This is the beauty and the challenge of changing a habit. You have the power. You have always had the power. Once you realize that you have the power then you can use it. You can consciously choose to say “yes” or “no” as you like. Changing your habit may still take a bit of time, and at this point it helps to make a strong commitment to change, to love yourself enough to say yes when you are used to saying no. Usually you’ll have to recommit, over and over, until the change is made. This takes patience and self-compassion, and a sense of humor helps a lot.

Step 3: Pattern Break – Making a new choice

Now that you can recognize when the pattern is happening, and realize that you’re separate from it – that it is a choice that you are making – you can begin to choose something else.

In the beginning, if the pattern is really strong, it may help to choose something very simple like focusing on your breath instead of focusing on your fear. Generally, the body is a great place to start because it places you firmly into something tangible.

When your pattern arises, you might just notice your breath moving in and out of your body or your feet on the ground, or where your elbows are, the quality of light that you can see in the room or the sounds you can hear. If one of your indicators is a habitual body position, like clenching your jaw or collapsing your chest, simply softening your jaw or lifting your shoulders is a great place to start.

You will find that all of this gets easier and easier as you do it, and as you build this new muscle, soon your choices will expand to clarity, creativity, excitement, joy, love, expansion, lightness. Enjoy your power to choose. Enjoy saying yes!

Elena offers quick and easy meditations at ToothbrushMeditations.com and welcomes your feedback to this article. Please share your experiences below.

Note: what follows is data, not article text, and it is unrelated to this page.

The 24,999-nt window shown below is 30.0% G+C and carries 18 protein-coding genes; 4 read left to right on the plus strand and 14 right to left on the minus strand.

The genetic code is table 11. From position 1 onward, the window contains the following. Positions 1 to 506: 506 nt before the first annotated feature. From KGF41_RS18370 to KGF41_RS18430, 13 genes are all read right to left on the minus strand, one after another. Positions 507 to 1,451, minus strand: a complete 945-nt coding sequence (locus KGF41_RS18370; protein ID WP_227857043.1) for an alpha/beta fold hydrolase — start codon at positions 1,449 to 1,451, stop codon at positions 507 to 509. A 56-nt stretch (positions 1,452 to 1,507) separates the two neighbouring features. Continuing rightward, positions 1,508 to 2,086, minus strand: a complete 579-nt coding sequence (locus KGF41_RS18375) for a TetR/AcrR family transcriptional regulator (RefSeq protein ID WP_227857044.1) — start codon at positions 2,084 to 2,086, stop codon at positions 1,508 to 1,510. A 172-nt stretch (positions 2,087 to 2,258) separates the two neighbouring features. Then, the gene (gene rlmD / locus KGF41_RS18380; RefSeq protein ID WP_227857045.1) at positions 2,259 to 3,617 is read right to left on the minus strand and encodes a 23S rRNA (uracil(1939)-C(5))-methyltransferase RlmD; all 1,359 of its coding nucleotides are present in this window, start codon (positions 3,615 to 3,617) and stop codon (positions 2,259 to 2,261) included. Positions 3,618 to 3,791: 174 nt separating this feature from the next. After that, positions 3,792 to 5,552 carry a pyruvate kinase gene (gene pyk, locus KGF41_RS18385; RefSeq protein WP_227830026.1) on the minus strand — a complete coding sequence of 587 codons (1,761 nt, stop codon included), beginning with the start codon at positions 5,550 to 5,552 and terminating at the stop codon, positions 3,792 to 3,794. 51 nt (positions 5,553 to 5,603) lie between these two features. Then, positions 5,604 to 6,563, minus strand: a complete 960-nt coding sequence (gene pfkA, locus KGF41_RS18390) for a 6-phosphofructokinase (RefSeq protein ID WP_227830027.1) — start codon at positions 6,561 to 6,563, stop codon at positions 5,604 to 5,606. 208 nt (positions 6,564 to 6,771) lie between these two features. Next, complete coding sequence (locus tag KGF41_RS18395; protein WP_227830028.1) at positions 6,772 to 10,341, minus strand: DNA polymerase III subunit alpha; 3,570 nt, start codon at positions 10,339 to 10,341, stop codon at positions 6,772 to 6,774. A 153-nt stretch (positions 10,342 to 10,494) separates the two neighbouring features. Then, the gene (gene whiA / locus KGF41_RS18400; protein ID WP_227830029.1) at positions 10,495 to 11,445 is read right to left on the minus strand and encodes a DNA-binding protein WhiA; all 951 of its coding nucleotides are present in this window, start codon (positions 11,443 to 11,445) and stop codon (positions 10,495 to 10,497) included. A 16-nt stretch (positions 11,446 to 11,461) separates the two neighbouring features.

Acknowledge Your Fears, Don’t Cultivate Them!

acknowledge fears don't cultivate them{This article first appeared here, on CoSozo.com Tues, 1 July 2014.}
Let’s face it, if a tiger is about to pounce, we’re not concerned about composing a symphony, we want an instant decision on whether to fight, fly, or freeze. The sympathetic nervous system creates this quick mode at the expense of intelligence, creativity, digestion, and immunity among others. This state has both mental and physical consequences, and in our stress-filled modern world we go into it quite often since our body-mind doesn’t know the difference between a tiger and a deadline.

Because we go into this mode so often, it can become a habit. We can begin making decisions in this limited state without even realizing it. We can find ourselves unconsciously saying “no” to things without even thinking about them. We might push people away, refuse growth opportunities, get angry or impatient, or feel blame or guilt when none of this is warranted.

Eventually, if we begin to notice that something is awry, and we decide to change this pattern, to break this fear-based habit of saying “no” to life, it’s helpful to understand the difference between acknowledging it, becoming fully conscious of it, and cultivating it, making it bigger, stronger, and more intense. Or as I like to say, noticing versus wallowing.

Acknowledging What’s Already There Isn’t Cultivating

One thing I’ve seen over and over, is that as we’re changing a habit and becoming more aware of it, there is a point where we start to wonder if in becoming conscious of it we’re actually making it worse. This is because as we become aware of it, we start to see how big it really is, and it seems like suddenly we have a big problem where there was none. When we weren’t noticing it, it was not there, and now that we’re noticing it, it’s huge. We wanted the pattern to go away, and now it’s bigger. We begin to wonder if it is the fault of the noticing.

Of course, the pattern was there all along, we just weren’t aware of the full extent of it.  Now we are. Becoming aware isn’t the issue. The pattern is the issue, and that can feel daunting.